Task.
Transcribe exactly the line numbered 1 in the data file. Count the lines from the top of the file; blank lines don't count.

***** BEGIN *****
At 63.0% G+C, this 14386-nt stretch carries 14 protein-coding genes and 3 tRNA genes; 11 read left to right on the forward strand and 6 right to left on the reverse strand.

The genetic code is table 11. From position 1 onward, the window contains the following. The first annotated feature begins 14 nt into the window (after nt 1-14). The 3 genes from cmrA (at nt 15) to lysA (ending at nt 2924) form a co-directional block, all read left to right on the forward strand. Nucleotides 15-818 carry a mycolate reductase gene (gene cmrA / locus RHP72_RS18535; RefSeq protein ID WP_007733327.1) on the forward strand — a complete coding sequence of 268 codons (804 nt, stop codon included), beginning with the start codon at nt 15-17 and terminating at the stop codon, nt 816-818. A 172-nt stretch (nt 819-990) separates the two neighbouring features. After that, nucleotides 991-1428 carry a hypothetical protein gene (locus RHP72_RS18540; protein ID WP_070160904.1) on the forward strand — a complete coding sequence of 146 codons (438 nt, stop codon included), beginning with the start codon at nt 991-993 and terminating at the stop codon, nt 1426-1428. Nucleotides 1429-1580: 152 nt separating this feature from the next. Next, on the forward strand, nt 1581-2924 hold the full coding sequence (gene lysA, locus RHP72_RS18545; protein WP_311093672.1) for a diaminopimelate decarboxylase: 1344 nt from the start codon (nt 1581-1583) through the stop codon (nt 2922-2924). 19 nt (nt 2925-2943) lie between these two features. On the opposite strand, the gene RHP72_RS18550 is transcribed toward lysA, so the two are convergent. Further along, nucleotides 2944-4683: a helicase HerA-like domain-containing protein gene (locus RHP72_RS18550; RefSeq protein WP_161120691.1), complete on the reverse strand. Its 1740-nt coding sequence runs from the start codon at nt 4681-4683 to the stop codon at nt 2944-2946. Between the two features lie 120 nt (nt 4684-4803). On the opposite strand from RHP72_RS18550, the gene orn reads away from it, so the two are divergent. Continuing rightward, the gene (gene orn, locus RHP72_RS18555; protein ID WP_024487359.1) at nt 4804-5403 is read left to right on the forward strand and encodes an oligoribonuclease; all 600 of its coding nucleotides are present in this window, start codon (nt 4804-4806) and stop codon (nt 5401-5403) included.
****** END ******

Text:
At 63.0% G+C, this 14386-nt stretch carries 14 protein-coding genes and 3 tRNA genes; 11 read left to right on the forward strand and 6 right to left on the reverse strand.